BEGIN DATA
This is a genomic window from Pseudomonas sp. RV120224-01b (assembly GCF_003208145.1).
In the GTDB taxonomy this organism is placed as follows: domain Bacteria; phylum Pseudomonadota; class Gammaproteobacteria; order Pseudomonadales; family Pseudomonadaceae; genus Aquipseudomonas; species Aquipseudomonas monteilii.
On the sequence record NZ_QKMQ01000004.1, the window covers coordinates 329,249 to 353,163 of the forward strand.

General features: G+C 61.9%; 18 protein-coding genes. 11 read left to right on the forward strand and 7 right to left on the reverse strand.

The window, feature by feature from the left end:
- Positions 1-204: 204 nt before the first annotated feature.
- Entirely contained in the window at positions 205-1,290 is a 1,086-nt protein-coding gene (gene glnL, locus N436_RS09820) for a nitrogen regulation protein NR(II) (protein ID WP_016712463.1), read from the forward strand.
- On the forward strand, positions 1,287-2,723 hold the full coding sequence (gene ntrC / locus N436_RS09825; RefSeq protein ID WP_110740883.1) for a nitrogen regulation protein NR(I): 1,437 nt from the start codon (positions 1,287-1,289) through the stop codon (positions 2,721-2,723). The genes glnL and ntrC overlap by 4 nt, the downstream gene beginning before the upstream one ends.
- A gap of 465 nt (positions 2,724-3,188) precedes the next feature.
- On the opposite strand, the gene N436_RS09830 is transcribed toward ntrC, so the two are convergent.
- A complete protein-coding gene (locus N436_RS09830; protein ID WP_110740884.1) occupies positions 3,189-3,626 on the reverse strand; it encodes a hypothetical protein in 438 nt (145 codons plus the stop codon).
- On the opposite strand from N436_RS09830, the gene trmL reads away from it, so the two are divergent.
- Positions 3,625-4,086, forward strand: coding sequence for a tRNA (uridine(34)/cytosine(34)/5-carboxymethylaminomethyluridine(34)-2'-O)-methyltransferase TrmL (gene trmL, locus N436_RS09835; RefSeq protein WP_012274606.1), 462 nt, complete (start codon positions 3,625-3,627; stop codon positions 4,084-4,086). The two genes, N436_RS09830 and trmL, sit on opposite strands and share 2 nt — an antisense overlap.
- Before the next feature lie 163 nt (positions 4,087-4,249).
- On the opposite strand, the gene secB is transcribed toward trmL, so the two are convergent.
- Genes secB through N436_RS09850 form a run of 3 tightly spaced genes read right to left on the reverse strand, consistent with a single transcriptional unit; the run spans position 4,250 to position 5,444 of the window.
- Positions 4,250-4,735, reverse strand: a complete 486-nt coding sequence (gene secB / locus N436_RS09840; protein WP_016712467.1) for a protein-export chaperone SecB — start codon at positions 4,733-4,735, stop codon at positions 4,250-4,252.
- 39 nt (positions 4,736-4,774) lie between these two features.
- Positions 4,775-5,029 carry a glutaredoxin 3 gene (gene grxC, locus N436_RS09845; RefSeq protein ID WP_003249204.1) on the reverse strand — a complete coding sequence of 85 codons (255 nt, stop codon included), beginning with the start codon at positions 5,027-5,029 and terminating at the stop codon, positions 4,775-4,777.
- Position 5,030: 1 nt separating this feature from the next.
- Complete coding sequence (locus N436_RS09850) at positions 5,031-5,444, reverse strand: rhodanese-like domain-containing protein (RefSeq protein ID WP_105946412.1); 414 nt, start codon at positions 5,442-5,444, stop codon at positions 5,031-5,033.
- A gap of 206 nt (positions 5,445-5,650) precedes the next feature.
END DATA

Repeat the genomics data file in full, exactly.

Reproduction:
This is a genomic window from Pseudomonas sp. RV120224-01b (assembly GCF_003208145.1).
In the GTDB taxonomy this organism is placed as follows: domain Bacteria; phylum Pseudomonadota; class Gammaproteobacteria; order Pseudomonadales; family Pseudomonadaceae; genus Aquipseudomonas; species Aquipseudomonas monteilii.
On the sequence record NZ_QKMQ01000004.1, the window covers coordinates 329,249 to 353,163 of the forward strand.

General features: G+C 61.9%; 18 protein-coding genes. 11 read left to right on the forward strand and 7 right to left on the reverse strand.

The window, feature by feature from the left end:
- Positions 1-204: 204 nt before the first annotated feature.
- Entirely contained in the window at positions 205-1,290 is a 1,086-nt protein-coding gene (gene glnL, locus N436_RS09820) for a nitrogen regulation protein NR(II) (protein ID WP_016712463.1), read from the forward strand.
- On the forward strand, positions 1,287-2,723 hold the full coding sequence (gene ntrC / locus N436_RS09825; RefSeq protein ID WP_110740883.1) for a nitrogen regulation protein NR(I): 1,437 nt from the start codon (positions 1,287-1,289) through the stop codon (positions 2,721-2,723). The genes glnL and ntrC overlap by 4 nt, the downstream gene beginning before the upstream one ends.
- A gap of 465 nt (positions 2,724-3,188) precedes the next feature.
- On the opposite strand, the gene N436_RS09830 is transcribed toward ntrC, so the two are convergent.
- A complete protein-coding gene (locus N436_RS09830; protein ID WP_110740884.1) occupies positions 3,189-3,626 on the reverse strand; it encodes a hypothetical protein in 438 nt (145 codons plus the stop codon).
- On the opposite strand from N436_RS09830, the gene trmL reads away from it, so the two are divergent.
- Positions 3,625-4,086, forward strand: coding sequence for a tRNA (uridine(34)/cytosine(34)/5-carboxymethylaminomethyluridine(34)-2'-O)-methyltransferase TrmL (gene trmL, locus N436_RS09835; RefSeq protein WP_012274606.1), 462 nt, complete (start codon positions 3,625-3,627; stop codon positions 4,084-4,086). The two genes, N436_RS09830 and trmL, sit on opposite strands and share 2 nt — an antisense overlap.
- Before the next feature lie 163 nt (positions 4,087-4,249).
- On the opposite strand, the gene secB is transcribed toward trmL, so the two are convergent.
- Genes secB through N436_RS09850 form a run of 3 tightly spaced genes read right to left on the reverse strand, consistent with a single transcriptional unit; the run spans position 4,250 to position 5,444 of the window.
- Positions 4,250-4,735, reverse strand: a complete 486-nt coding sequence (gene secB / locus N436_RS09840; protein WP_016712467.1) for a protein-export chaperone SecB — start codon at positions 4,733-4,735, stop codon at positions 4,250-4,252.
- 39 nt (positions 4,736-4,774) lie between these two features.
- Positions 4,775-5,029 carry a glutaredoxin 3 gene (gene grxC, locus N436_RS09845; RefSeq protein ID WP_003249204.1) on the reverse strand — a complete coding sequence of 85 codons (255 nt, stop codon included), beginning with the start codon at positions 5,027-5,029 and terminating at the stop codon, positions 4,775-4,777.
- Position 5,030: 1 nt separating this feature from the next.
- Complete coding sequence (locus N436_RS09850) at positions 5,031-5,444, reverse strand: rhodanese-like domain-containing protein (RefSeq protein ID WP_105946412.1); 414 nt, start codon at positions 5,442-5,444, stop codon at positions 5,031-5,033.
- A gap of 206 nt (positions 5,445-5,650) precedes the next feature.